Blood vessel with an erythrocyte (red blood cell, E) within its lumen, endothelial cells forming its tunica intima (inner layer), and pericytes forming its tunica adventitia (outer layer) Credit: Robert M. Hunt/Wikipedia/CC BY 3.0
A research team showed that a nanotherapeutic medicine can halt the growth of artery plaque cells resulting in the fast reduction of the inflammation that may cause a heart attack, according to a study led by researchers from Icahn School of Medicine at Mount Sinai and published April 3 in Science Advances.
“In just one week our novel cell proliferation-specific approach successfully suppressed atherosclerotic plaque growth and inflammation in mice engineered to mimic human vascular disease,” says lead study author Jun Tang, MS, a PhD student at Icahn School of Medicine at Mount Sinai. “Atherosclerosis is a major cause of death around the globe, and our nanomedicine strategy promises to offer a new way to reduce the number of heart attacks and strokes.”
Building upon a recent discovery by their Massachusetts General Hospital research collaborators that macrophage proliferation dictates atherosclerosis-related vessel wall inflammation, the Mount Sinai research team applied a nanomedicine strategy with a molecule of “good cholesterol,” or high-density lipoprotein (HDL), a naturally occurring shuttle that travels from the liver to arteries. The research team took advantage of HDL’s natural travel routes, loading it with the widely-used cholesterol-lowering medication called simvastatin (Zocor), which it shuttles into arterial walls.
The simvastatin-loaded nanoparticles, named S-HDL, work by targeting inflamed immune cells called macrophages within high-risk arterial plaques. These macrophages become laden with cholesterol and start proliferating in plaques, thereby increasing inflammation. This lipid-driven inflammatory process drives atherosclerotic plaque buildup and rupture leading to a heart attack or stroke.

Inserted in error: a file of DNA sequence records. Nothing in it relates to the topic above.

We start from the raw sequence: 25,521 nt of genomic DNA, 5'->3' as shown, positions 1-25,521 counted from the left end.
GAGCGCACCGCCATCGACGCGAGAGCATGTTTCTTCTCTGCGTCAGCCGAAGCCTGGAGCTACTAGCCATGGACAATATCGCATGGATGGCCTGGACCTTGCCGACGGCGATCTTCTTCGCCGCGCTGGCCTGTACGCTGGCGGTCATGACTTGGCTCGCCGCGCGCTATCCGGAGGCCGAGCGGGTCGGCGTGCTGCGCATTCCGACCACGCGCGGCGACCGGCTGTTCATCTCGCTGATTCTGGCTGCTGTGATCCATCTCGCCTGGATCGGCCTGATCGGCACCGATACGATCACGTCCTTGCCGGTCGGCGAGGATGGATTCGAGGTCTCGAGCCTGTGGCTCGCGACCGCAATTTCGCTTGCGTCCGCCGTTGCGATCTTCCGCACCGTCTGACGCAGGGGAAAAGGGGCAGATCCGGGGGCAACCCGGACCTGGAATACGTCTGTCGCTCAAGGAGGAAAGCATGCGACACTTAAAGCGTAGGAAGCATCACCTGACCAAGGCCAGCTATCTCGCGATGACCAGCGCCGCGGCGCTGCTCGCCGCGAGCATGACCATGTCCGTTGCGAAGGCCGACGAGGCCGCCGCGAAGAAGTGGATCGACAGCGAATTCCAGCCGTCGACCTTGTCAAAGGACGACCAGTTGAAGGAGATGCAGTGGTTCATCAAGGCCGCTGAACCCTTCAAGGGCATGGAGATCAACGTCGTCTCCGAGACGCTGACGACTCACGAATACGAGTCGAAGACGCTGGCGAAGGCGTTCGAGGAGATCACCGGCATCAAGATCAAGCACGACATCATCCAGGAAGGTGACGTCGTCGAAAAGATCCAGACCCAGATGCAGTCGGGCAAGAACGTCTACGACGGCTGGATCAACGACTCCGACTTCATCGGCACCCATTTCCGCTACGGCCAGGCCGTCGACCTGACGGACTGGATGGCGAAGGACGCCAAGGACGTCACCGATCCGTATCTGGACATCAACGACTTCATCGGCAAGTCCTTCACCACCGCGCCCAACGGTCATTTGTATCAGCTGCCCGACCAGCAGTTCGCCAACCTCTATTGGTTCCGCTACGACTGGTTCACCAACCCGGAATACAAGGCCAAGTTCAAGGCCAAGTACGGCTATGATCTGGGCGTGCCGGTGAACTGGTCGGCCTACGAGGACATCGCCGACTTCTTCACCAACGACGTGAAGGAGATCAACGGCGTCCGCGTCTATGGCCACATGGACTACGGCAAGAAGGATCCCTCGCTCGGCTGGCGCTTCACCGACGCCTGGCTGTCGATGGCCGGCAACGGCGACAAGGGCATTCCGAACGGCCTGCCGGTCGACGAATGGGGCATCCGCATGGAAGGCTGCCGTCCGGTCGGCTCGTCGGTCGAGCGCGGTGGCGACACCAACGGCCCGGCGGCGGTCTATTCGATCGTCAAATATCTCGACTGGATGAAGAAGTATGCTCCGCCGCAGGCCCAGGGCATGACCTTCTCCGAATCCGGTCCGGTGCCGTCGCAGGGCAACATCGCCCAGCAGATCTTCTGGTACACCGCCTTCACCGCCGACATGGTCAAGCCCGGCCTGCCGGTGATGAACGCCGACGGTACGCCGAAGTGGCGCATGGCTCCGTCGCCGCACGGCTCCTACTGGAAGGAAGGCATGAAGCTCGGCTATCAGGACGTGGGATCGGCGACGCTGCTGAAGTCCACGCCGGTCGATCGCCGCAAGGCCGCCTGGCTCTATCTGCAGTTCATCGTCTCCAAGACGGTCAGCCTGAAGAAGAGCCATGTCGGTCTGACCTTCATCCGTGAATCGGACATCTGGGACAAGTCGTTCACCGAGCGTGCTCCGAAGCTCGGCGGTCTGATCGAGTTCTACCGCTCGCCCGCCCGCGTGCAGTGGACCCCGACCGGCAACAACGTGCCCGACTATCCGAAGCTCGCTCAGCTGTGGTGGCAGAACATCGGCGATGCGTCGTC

Since patients hospitalized after heart attack or stroke have a high recurrence rate of up to 20 percent within three years, the researchers also tested the possible benefits of adding an eight-week regimen of oral statins after the one-week S-HDL nanotherapy. Mice study results showed superior long-term therapeutic benefits of a combined total nine-week S-HDL and oral statins regimen, by first rapidly reducing plaque inflammation and then continuously keeping it suppressed.
“We envision our S-HDL nanomedicine therapy could be translated quickly to human clinical trials as a short-term infusion therapy for heart attack and stroke patients to rapidly suppress plaque inflammation, which can be sustained using current standard of care oral statin medication,” says Zahi Fayad, PhD, Professor of Radiology and Director of the Translational and Molecular Imaging Institute at Icahn School of Medicine at Mount Sinai.
“Nanotherapeutically inhibiting local macrophage proliferation is possible and we can effectively apply it to treat inflammation inside arteries. Collectively, our results demonstrate that the two-step regimen not only reduces macrophage accumulation but also reduces the expression of key genes linked to inflammation in this cell type,” says senior study author Willem Mulder, PhD, Associate Professor of Radiology in the Translational and Molecular Imaging Institute at the Icahn School of Medicine at Mount Sinai.
Researchers look forward to translating their promising mice study findings to larger animal models and human clinical trials in the near future.
Provided by The Mount Sinai Hospital